One summer, not too long ago, but before I starting practicing yoga, meditation and mindfulness regularly, I got really good at ignoring the biological needs of my body in exchange for enjoying the heat, sun and active Park City, Utah lifestyle. As a New Jersey native and not having an affinity for drinking water, (I don’t believe the two are related, but who knows) I wasn’t quite used to the concept of “dry heat” and life at a high altitude.
We’re often referred to this mathematically devised recommendation of how many ounces of water you’re supposed to drink in a day, and I’m not discrediting the research and clinical studies that support it, but it fails to take into account how much energy you're expending, how much you're sweating and what your location and climate is. In Park City, especially in the high summer, staying hydrated is an uphill battle. Each individual’s body, situation, environment and genetic code is different.
Long story short, I ignored my thirst, which eventually led to extreme dehydration, a visit to the emergency room and multiple bags of saline. I ended up feeling disappointed in myself and even scared at how easy it was to throw my body off balance.
Physical Wellness is probably the most complicated because it involves so many different processes. Our bodies are delicate masterpieces — there’s a reason it takes half a lifetime and a large student loan before becoming a doctor. I have immense respect for the doctors, caregivers and health professionals out there. The only advantage you have over your doctor is you are witnessing these physiological process constantly, and they are not. Ultimately, you are your best care taker.
The most basic question you can ask yourself in order to determine where a change or difference in your life can be made is, how does this make me feel?
How do I feel after eating a doughnut first thing in the morning as opposed to a hearty bowl of oatmeal with seeds and fruit?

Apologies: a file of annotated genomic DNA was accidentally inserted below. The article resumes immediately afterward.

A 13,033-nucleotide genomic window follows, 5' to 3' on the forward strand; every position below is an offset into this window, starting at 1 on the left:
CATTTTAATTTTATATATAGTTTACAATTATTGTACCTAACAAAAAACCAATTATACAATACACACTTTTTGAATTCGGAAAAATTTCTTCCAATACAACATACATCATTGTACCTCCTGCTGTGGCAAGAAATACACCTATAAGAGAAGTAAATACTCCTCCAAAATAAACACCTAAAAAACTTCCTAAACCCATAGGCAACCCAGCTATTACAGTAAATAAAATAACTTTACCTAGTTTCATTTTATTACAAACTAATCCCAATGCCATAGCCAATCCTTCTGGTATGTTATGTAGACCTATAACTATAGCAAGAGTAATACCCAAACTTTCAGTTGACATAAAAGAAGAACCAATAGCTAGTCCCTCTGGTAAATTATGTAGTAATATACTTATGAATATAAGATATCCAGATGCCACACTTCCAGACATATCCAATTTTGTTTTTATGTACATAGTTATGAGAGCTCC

How do I feel when I start or end my day with some sort of movement?
How do I feel when I stare at my screen all day rather than taking frequent breaks to look up and give my eyes a rest?
Do I feel better after 5 hours of sleep, or am I more pleasant when I get 8?
Do I need to pop an Advil when my head hurts, or drink a glass of water?
Physical Wellness requires us to check in with ourselves and ask these vital questions throughout the day. And at some point, rather than a series of questions, it will simply be a way of life.
We all operate differently when it comes to making a change or breaking/creating a new habit. You may be the type that needs a complete reboot overnight. And it may be necessary if the change needs to occur because your life is at stake.
Sometimes it takes a catastrophic diagnosis, but it doesn’t have to.
For many of us, and the most guaranteed way to create lasting change is to do it gradually, over time and in a way that is fitting for our own personal lifestyles and budgets.
Be honest with yourself. What can you do today, right now, to make one small change that will lead you to a more vibrant life? How can you care for your body, your cells, your organs, your bones and your muscles, so they can perform optimally?
Start small, and start now. You deserve it.